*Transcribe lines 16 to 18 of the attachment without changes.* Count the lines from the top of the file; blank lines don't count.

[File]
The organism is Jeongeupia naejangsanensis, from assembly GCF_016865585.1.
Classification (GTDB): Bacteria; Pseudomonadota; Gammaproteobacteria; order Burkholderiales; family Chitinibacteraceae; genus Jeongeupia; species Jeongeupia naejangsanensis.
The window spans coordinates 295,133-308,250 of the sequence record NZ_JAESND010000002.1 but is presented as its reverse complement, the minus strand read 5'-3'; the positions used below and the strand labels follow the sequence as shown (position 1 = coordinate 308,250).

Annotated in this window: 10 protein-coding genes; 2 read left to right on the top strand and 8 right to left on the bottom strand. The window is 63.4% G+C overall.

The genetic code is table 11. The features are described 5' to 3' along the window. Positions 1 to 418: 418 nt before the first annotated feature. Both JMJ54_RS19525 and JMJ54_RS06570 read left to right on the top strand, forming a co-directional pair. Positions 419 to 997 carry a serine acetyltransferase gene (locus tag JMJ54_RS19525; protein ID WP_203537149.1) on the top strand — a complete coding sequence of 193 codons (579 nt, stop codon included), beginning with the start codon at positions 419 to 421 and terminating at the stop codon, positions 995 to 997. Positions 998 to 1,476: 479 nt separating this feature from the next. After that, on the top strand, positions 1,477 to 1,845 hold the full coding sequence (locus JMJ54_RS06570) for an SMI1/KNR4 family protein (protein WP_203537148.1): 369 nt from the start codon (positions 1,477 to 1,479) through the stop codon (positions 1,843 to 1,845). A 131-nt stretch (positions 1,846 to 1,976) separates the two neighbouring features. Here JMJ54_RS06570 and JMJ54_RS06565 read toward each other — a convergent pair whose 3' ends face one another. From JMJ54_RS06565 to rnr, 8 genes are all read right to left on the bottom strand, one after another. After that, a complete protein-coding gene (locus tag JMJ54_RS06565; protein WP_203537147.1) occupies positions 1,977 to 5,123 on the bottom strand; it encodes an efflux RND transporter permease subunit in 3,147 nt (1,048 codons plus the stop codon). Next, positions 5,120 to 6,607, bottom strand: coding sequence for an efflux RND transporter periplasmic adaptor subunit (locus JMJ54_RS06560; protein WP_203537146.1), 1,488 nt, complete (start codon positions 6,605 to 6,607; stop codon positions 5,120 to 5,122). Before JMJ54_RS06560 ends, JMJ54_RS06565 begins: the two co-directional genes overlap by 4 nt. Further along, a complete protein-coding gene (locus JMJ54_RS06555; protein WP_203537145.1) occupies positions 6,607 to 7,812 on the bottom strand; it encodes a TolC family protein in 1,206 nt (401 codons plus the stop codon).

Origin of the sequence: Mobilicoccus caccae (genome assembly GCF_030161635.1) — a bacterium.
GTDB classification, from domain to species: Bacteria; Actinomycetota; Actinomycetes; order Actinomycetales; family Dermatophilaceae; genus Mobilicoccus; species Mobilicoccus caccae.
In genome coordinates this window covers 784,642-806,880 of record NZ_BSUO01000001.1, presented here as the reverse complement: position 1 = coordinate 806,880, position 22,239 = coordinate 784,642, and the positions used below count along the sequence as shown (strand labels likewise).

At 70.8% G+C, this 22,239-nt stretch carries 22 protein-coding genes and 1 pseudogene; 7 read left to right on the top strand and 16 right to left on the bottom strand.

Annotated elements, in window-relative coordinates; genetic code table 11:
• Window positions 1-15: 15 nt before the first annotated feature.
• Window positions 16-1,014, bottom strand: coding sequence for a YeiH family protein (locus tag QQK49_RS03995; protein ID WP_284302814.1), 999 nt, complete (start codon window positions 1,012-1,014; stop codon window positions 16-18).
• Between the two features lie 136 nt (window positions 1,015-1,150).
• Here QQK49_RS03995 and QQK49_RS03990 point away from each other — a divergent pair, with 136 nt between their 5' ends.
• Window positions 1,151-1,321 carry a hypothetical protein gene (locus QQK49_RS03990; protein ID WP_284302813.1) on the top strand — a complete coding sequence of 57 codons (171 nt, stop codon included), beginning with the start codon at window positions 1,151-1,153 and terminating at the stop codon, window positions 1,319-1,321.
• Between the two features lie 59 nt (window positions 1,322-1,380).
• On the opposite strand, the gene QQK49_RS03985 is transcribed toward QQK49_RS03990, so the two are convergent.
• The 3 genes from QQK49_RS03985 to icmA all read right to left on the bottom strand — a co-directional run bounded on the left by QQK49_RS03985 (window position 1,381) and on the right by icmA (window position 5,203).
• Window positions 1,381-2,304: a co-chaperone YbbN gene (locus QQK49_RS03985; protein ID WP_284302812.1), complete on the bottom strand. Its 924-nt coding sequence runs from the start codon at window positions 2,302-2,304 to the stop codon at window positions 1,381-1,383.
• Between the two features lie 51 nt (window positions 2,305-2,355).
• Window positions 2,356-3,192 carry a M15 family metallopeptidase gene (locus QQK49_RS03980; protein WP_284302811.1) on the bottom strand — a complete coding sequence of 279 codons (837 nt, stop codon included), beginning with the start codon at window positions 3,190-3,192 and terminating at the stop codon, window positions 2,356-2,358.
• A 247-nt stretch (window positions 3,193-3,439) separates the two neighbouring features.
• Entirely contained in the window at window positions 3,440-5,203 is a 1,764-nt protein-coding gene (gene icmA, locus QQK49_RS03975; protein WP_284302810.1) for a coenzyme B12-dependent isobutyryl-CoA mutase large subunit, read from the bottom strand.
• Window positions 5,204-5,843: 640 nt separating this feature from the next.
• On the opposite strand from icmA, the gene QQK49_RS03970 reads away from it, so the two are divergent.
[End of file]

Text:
• Between the two features lie 59 nt (window positions 1,322-1,380).
• On the opposite strand, the gene QQK49_RS03985 is transcribed toward QQK49_RS03990, so the two are convergent.
• The 3 genes from QQK49_RS03985 to icmA all read right to left on the bottom strand — a co-directional run bounded on the left by QQK49_RS03985 (window position 1,381) and on the right by icmA (window position 5,203).